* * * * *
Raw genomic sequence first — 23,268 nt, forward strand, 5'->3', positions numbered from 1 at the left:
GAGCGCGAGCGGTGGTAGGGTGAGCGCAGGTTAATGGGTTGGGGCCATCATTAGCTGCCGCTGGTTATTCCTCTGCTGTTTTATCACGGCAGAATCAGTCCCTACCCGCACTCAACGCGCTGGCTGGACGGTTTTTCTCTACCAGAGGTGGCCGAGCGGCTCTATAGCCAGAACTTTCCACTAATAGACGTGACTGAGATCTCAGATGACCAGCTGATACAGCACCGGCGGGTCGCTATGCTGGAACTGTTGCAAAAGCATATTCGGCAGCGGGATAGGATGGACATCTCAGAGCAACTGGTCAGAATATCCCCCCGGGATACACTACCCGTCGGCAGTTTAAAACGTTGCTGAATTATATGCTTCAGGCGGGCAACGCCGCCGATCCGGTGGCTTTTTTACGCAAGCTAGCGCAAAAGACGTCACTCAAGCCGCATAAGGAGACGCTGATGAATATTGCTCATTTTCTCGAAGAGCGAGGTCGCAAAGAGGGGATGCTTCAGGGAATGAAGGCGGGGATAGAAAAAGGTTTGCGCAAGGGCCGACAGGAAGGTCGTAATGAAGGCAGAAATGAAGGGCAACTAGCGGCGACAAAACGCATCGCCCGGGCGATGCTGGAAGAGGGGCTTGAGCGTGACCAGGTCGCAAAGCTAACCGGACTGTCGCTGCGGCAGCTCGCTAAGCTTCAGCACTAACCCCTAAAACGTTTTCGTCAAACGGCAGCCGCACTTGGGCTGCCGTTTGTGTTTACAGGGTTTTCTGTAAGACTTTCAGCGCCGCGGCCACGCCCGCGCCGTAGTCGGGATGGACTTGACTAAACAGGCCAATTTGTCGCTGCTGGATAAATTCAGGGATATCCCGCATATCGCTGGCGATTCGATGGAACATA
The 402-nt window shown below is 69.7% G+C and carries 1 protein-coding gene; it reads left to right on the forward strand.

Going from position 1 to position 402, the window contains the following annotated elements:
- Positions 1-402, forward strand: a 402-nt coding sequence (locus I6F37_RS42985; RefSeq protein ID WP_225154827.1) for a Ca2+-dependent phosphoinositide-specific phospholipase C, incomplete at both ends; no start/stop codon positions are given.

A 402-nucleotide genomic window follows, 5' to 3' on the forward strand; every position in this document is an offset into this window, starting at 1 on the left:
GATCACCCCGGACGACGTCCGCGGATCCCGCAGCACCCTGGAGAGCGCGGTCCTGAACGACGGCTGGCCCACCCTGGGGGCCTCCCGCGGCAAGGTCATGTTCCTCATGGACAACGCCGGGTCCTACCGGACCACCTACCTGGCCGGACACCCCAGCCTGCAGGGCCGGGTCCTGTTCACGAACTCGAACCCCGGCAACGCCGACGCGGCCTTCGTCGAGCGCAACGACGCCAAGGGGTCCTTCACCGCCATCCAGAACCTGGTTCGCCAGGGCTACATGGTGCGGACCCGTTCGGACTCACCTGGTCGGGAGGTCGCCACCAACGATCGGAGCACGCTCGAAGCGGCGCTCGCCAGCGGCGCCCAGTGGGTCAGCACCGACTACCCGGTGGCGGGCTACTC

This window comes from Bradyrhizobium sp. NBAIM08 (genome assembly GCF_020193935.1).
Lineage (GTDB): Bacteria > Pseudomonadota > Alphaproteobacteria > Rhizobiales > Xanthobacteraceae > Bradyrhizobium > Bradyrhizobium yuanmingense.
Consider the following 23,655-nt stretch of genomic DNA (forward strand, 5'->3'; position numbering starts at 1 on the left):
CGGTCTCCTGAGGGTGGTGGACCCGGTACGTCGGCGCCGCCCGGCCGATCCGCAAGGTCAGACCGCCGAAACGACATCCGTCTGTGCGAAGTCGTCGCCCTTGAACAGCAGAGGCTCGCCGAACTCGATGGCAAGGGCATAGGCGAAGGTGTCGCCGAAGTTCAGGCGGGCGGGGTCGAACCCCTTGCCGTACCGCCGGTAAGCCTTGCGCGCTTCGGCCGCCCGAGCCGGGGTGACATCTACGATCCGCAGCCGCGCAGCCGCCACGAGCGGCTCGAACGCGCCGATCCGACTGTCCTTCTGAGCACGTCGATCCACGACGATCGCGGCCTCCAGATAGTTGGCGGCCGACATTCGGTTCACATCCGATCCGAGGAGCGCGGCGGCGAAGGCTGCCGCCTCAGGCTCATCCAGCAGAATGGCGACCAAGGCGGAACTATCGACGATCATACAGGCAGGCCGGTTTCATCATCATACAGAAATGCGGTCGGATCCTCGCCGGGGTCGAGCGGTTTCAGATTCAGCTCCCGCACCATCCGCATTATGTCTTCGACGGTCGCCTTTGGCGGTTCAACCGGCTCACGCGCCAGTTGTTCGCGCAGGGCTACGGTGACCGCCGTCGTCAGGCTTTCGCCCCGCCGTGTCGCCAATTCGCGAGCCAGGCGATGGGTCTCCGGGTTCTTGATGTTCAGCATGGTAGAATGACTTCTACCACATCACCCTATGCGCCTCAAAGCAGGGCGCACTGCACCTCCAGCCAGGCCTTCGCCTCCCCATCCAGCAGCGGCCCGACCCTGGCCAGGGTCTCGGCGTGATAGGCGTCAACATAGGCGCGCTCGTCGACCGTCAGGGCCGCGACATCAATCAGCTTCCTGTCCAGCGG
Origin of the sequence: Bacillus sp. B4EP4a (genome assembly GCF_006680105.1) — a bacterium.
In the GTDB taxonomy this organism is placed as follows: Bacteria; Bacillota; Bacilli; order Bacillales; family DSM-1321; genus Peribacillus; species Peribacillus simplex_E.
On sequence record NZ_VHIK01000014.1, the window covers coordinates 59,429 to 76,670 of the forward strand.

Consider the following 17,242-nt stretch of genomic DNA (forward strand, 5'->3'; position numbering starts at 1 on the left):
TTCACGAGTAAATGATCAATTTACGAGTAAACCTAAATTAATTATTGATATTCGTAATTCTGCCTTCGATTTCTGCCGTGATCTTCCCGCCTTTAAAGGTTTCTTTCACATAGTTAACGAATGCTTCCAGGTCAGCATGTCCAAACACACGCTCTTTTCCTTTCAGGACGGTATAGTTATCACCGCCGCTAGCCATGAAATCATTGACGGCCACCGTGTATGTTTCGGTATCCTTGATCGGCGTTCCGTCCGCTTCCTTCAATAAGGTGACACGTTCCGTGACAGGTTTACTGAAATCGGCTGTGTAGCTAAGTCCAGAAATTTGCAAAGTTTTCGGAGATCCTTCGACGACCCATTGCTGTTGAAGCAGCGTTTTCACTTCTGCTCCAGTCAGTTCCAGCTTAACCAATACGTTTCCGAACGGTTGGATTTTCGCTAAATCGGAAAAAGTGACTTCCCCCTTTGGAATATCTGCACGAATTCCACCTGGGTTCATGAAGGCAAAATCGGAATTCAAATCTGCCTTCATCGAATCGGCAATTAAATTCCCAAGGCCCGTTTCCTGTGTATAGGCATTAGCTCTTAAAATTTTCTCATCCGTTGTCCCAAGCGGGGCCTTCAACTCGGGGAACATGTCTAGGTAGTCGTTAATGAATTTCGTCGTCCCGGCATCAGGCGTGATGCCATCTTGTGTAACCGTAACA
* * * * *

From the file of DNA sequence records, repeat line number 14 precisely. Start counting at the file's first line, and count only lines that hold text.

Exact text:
On sequence record NZ_VHIK01000014.1, the window covers coordinates 59,429 to 76,670 of the forward strand.